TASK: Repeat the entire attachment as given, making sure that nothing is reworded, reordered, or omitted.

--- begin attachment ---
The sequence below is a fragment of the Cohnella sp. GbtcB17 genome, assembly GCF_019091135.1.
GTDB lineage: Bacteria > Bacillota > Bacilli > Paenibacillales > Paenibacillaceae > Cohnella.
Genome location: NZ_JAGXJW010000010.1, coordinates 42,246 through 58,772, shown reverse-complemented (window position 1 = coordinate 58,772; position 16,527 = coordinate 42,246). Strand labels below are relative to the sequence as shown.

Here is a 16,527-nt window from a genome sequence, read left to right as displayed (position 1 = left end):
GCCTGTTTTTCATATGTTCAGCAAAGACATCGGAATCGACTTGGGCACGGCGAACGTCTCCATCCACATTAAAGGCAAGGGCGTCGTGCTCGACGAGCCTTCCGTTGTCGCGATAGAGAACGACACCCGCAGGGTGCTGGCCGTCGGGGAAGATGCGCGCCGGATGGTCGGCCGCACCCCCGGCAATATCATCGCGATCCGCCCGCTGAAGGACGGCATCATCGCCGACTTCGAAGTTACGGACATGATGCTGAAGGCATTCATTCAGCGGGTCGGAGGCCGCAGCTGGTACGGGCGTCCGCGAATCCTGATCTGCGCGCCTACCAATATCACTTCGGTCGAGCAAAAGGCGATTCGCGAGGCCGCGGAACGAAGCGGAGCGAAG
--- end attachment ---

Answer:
The sequence below is a fragment of the Cohnella sp. GbtcB17 genome, assembly GCF_019091135.1.
GTDB lineage: Bacteria > Bacillota > Bacilli > Paenibacillales > Paenibacillaceae > Cohnella.
Genome location: NZ_JAGXJW010000010.1, coordinates 42,246 through 58,772, shown reverse-complemented (window position 1 = coordinate 58,772; position 16,527 = coordinate 42,246). Strand labels below are relative to the sequence as shown.

Here is a 16,527-nt window from a genome sequence, read left to right as displayed (position 1 = left end):
GCCTGTTTTTCATATGTTCAGCAAAGACATCGGAATCGACTTGGGCACGGCGAACGTCTCCATCCACATTAAAGGCAAGGGCGTCGTGCTCGACGAGCCTTCCGTTGTCGCGATAGAGAACGACACCCGCAGGGTGCTGGCCGTCGGGGAAGATGCGCGCCGGATGGTCGGCCGCACCCCCGGCAATATCATCGCGATCCGCCCGCTGAAGGACGGCATCATCGCCGACTTCGAAGTTACGGACATGATGCTGAAGGCATTCATTCAGCGGGTCGGAGGCCGCAGCTGGTACGGGCGTCCGCGAATCCTGATCTGCGCGCCTACCAATATCACTTCGGTCGAGCAAAAGGCGATTCGCGAGGCCGCGGAACGAAGCGGAGCGAAG